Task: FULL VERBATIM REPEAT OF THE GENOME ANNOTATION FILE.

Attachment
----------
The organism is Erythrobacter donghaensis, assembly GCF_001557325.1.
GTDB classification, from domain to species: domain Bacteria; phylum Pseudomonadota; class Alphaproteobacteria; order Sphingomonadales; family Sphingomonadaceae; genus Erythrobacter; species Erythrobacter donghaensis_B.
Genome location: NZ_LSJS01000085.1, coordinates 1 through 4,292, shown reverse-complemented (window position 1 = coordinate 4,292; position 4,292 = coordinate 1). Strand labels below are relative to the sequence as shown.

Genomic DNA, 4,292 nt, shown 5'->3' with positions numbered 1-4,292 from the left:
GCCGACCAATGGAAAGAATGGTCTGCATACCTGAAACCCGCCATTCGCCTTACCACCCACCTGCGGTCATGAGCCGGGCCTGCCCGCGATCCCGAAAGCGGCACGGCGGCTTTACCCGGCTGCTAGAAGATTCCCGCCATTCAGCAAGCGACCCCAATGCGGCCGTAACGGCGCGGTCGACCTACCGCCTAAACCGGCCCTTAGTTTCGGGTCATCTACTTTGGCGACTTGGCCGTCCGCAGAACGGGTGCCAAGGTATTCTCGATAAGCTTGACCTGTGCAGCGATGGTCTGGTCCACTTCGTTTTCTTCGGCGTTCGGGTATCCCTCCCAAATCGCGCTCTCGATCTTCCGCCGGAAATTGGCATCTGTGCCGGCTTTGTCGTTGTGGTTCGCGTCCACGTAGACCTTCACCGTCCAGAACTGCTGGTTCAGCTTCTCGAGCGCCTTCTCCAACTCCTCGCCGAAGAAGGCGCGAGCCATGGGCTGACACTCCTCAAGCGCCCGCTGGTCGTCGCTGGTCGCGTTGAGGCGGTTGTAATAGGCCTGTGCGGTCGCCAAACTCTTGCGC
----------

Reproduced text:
The organism is Erythrobacter donghaensis, assembly GCF_001557325.1.
GTDB classification, from domain to species: domain Bacteria; phylum Pseudomonadota; class Alphaproteobacteria; order Sphingomonadales; family Sphingomonadaceae; genus Erythrobacter; species Erythrobacter donghaensis_B.
Genome location: NZ_LSJS01000085.1, coordinates 1 through 4,292, shown reverse-complemented (window position 1 = coordinate 4,292; position 4,292 = coordinate 1). Strand labels below are relative to the sequence as shown.

Genomic DNA, 4,292 nt, shown 5'->3' with positions numbered 1-4,292 from the left:
GCCGACCAATGGAAAGAATGGTCTGCATACCTGAAACCCGCCATTCGCCTTACCACCCACCTGCGGTCATGAGCCGGGCCTGCCCGCGATCCCGAAAGCGGCACGGCGGCTTTACCCGGCTGCTAGAAGATTCCCGCCATTCAGCAAGCGACCCCAATGCGGCCGTAACGGCGCGGTCGACCTACCGCCTAAACCGGCCCTTAGTTTCGGGTCATCTACTTTGGCGACTTGGCCGTCCGCAGAACGGGTGCCAAGGTATTCTCGATAAGCTTGACCTGTGCAGCGATGGTCTGGTCCACTTCGTTTTCTTCGGCGTTCGGGTATCCCTCCCAAATCGCGCTCTCGATCTTCCGCCGGAAATTGGCATCTGTGCCGGCTTTGTCGTTGTGGTTCGCGTCCACGTAGACCTTCACCGTCCAGAACTGCTGGTTCAGCTTCTCGAGCGCCTTCTCCAACTCCTCGCCGAAGAAGGCGCGAGCCATGGGCTGACACTCCTCAAGCGCCCGCTGGTCGTCGCTGGTCGCGTTGAGGCGGTTGTAATAGGCCTGTGCGGTCGCCAAACTCTTGCGC